"FluMist® recipients should avoid close contact with immunocompromised individuals for at least 21 days."

For the new H1N1 mist, here is the insert:
http://www.fda.gov/downloads/BiologicsBloodVaccines/Vaccines/ApprovedProducts/UCM182406.pdf

The odds of transmitting the virus after receiving the nasal spray are about 2.5 percent.

I totally agree that if you're planning to get vaccinated that waiting a week or two for the shot is a better option. From what I've read most hospitals are having their staff vaccinated against the seasonal flu now, and they have a few more weeks to get the H1N1 vax, so most if not all should be able to wait and avoid the mist.

Comment Re:Where is the summary getting two thirds from? (Score 1) 541

It is our responsibility as parents to look after our children, not the medical establishment or the state. The responsibility of officials, doctors, etc. is to look after public health as a whole. They realize that there will be collateral damage and that some number of adverse events is guaranteed to happen as the number of people inoculated grows, but they believe it's worth it for the public good. It may be a selfish perspective, but in this case I am solely looking at what's best for my child.

It's up to the parent to weigh the risk vs. benefit and make a decision for the child until they are old enough to do that for themselves, same way as you make that call for yourself. In this case, I have looked at the risk of getting the nasal spray/shot for my son and in his age group 4.2% were hospitalized from the vaccine. Also in his age group, 4.5% have been hospitalized from the flu, with the majority of those being children with underlying conditions. Looking at those statistics, along with other collective information about what's in the shots, adverse effects reported, etc. as well as current information on how prevalent flu is in our area, reports on cause of death, etc. I have decided that at this point the risk does not outweigh the benefit he would receive. (This is all based on information from the CDC and the manufacturers of the vaccines, not from any site like whale.to.) Now, this decision is not set in stone and could change at any time, as the situation evolves every day! I am not patently anti-vaccine; a different decision is made for each one available.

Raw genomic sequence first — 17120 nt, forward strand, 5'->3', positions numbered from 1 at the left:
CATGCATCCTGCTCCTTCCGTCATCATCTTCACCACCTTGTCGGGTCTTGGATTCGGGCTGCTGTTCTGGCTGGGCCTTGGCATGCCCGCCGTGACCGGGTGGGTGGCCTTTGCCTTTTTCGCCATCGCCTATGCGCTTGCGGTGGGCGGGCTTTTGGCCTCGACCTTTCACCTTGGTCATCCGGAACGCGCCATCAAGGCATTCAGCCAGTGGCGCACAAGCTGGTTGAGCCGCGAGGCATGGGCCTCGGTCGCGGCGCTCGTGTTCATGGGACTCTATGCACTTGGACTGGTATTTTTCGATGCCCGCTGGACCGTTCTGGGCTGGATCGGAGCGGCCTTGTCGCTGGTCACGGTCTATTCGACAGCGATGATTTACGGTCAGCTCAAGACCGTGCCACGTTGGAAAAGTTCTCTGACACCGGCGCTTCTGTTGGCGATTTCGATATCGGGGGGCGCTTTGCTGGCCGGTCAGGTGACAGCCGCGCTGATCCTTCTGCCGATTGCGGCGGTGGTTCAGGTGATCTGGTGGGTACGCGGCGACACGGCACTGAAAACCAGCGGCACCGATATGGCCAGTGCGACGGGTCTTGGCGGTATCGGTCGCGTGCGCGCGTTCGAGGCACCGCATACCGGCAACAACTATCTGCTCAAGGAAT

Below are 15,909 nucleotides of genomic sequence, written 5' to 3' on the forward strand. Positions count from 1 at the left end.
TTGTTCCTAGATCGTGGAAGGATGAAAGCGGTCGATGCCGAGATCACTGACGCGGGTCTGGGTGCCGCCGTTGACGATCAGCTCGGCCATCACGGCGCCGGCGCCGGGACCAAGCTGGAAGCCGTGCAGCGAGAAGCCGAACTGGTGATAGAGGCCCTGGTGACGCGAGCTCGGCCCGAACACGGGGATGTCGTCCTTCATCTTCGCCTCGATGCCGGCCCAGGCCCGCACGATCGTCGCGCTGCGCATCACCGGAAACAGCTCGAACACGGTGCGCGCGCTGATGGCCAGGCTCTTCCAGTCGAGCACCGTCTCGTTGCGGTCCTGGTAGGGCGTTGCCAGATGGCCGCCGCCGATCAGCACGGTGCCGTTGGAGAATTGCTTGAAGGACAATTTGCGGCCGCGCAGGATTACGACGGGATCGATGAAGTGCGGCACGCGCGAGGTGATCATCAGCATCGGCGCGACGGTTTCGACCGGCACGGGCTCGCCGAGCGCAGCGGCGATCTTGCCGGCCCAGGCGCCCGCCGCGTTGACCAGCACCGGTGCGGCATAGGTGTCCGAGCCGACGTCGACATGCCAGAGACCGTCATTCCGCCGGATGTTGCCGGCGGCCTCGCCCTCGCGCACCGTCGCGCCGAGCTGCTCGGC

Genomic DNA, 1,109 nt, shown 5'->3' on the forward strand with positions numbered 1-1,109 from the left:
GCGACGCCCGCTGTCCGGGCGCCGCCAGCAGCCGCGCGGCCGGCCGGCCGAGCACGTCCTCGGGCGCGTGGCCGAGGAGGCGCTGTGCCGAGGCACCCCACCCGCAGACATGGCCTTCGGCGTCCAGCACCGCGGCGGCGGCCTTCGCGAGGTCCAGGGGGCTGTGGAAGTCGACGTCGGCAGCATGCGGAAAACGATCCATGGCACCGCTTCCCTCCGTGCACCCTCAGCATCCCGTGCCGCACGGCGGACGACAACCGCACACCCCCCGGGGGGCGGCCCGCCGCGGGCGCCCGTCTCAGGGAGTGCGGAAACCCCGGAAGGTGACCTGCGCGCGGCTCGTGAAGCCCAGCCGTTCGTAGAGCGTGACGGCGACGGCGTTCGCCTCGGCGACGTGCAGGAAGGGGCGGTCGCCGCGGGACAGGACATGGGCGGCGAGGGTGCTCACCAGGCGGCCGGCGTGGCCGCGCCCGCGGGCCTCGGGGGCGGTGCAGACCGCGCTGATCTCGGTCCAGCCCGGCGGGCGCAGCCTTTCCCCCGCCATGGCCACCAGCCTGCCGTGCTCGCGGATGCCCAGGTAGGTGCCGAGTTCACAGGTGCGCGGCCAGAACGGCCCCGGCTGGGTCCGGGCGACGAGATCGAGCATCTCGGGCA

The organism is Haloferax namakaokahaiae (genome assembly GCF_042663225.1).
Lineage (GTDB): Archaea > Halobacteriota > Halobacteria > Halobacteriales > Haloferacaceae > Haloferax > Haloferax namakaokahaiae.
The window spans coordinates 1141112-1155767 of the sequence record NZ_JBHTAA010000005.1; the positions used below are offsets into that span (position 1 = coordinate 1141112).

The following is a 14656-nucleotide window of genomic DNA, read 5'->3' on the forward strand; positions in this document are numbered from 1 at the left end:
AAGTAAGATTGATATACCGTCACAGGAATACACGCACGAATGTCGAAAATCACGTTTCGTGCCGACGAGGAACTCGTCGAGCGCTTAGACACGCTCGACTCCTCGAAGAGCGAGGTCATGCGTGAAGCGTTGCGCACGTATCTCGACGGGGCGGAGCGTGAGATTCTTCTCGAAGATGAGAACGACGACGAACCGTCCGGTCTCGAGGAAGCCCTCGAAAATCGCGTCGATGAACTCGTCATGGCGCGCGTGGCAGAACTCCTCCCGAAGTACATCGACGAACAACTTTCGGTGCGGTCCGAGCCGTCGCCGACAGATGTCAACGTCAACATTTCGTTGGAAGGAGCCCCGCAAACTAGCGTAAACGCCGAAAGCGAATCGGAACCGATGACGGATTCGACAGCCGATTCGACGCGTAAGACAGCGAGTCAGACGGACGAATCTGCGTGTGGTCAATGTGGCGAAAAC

As to bias, the medical professionals have an obvious bias too and many of them are similarly ignorant on the subject matter. They may know that statistically vaccines are a net positive, but know little of this particular shot. Because they are busy with the day to day work, they don't have time to read up on the latest information available (or even read the package insert) and are pressured by outside influence such as their employers, the government, media, etc.

IMO health care professionals as a group often think that they know what's best and don't remember that they are in a service position. Some people see them as God, but they are really just trained professionals like those in other areas of the economy. Just as you would with other advice you are given, you get to determine whether you want to follow it.

Now granted, this may not be why most people are avoiding the shots for their kids...

GUI

Shuttleworth Suggests 1-Way Valve For User Experience Testing 757

darthcamaro writes "No surprise but Ubuntu's Mark Shuttleworth has come out swinging in favor of the Linux desktop. Speaking at Linuxcon yesterday he detailed the things that he thinks Linux requires in order to win the desktop wars. Those include: co-ordinated software releases, better quality and design, some user experience testing and oh yeah, a dose of 'shut the f*** up' too. During his keynote, he extended an invitation to any open source application to submit their software for testing by user-experience experts. The sessions would be recorded for posterity, and the developer would not be able to interact with the user. "'If the developer is in the room, they have to say nothing. It's the shut the f*** up protocol,' Shuttleworth said. 'You sit and watch someone struggle with the software that you've so lovingly produced.'"